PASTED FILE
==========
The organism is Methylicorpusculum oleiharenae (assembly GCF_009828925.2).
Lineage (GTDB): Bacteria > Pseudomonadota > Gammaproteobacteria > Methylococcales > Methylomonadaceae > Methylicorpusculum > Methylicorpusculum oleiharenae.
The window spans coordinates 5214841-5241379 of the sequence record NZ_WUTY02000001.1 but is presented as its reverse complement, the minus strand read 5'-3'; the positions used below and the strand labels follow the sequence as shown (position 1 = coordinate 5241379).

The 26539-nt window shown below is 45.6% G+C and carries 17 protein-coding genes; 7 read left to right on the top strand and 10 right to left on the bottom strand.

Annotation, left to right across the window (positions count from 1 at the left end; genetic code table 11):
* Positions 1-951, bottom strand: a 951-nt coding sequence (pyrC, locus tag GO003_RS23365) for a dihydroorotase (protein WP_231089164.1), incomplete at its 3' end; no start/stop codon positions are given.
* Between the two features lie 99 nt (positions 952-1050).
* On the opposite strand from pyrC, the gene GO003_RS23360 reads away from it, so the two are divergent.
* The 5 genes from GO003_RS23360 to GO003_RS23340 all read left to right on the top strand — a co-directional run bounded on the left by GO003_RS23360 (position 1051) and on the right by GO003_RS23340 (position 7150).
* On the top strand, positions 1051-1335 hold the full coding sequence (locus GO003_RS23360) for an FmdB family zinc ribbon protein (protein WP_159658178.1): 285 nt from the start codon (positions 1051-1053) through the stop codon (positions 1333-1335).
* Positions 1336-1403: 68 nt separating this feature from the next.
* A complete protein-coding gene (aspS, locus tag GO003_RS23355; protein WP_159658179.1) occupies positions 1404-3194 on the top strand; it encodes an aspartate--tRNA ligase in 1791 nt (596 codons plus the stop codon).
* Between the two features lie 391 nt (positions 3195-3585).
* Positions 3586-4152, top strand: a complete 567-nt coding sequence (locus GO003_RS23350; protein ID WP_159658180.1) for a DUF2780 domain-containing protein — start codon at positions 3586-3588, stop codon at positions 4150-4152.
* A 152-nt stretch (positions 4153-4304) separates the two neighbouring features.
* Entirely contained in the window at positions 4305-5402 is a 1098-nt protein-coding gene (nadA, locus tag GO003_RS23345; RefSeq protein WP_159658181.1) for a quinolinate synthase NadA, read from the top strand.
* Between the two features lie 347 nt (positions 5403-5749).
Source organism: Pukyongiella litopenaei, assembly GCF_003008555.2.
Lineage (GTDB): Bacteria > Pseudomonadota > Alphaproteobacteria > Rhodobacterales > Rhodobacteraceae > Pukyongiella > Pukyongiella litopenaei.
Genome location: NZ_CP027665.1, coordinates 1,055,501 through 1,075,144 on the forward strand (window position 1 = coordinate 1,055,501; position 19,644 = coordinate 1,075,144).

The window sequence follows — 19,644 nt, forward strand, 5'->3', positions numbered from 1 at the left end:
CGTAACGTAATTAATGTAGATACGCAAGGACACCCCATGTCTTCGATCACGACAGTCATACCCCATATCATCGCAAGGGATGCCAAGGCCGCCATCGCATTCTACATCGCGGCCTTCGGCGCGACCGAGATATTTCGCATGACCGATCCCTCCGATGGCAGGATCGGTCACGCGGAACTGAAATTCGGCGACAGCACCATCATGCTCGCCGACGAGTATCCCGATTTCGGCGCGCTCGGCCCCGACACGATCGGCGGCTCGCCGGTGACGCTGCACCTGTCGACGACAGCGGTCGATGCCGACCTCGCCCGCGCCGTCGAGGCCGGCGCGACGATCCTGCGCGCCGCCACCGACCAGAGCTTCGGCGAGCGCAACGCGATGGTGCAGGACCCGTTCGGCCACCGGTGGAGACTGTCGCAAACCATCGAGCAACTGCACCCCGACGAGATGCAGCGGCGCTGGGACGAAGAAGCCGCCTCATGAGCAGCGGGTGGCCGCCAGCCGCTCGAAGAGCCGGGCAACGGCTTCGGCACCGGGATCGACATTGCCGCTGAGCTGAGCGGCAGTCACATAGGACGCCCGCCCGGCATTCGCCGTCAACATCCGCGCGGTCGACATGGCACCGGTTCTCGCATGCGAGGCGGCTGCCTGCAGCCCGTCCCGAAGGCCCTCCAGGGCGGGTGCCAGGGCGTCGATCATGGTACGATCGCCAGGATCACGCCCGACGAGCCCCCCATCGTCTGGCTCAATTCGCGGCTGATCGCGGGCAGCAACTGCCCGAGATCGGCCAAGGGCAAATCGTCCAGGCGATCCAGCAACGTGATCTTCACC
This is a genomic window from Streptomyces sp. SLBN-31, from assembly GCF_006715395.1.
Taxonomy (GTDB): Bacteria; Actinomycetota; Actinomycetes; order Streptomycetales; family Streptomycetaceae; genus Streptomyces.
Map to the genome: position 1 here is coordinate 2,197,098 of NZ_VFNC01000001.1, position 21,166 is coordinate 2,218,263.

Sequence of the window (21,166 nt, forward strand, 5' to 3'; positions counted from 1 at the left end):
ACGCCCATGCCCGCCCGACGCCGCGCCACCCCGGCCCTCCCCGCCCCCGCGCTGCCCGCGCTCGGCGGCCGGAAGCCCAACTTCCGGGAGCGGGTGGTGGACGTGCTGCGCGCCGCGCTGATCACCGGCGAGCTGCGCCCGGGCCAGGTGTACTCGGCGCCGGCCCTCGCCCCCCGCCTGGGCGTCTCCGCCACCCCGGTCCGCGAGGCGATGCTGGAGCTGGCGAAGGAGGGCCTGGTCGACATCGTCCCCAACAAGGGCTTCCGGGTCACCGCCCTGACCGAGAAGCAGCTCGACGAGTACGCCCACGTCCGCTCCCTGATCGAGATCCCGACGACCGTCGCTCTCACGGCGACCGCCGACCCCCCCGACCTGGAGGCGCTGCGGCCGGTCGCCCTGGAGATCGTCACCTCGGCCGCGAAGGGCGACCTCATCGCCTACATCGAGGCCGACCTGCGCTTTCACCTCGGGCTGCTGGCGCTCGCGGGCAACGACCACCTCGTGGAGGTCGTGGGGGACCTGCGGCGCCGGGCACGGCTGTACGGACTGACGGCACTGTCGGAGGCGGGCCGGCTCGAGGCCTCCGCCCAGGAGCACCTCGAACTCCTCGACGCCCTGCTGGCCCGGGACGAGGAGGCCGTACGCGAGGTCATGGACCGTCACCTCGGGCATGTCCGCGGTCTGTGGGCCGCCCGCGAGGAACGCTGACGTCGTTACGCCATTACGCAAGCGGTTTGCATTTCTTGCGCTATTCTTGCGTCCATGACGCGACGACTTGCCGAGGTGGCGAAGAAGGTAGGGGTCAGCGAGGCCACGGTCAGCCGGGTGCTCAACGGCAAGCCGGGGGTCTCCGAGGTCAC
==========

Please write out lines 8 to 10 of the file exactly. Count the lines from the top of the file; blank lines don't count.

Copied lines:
* On the opposite strand from pyrC, the gene GO003_RS23360 reads away from it, so the two are divergent.
* The 5 genes from GO003_RS23360 to GO003_RS23340 all read left to right on the top strand — a co-directional run bounded on the left by GO003_RS23360 (position 1051) and on the right by GO003_RS23340 (position 7150).
* On the top strand, positions 1051-1335 hold the full coding sequence (locus GO003_RS23360) for an FmdB family zinc ribbon protein (protein WP_159658178.1): 285 nt from the start codon (positions 1051-1053) through the stop codon (positions 1333-1335).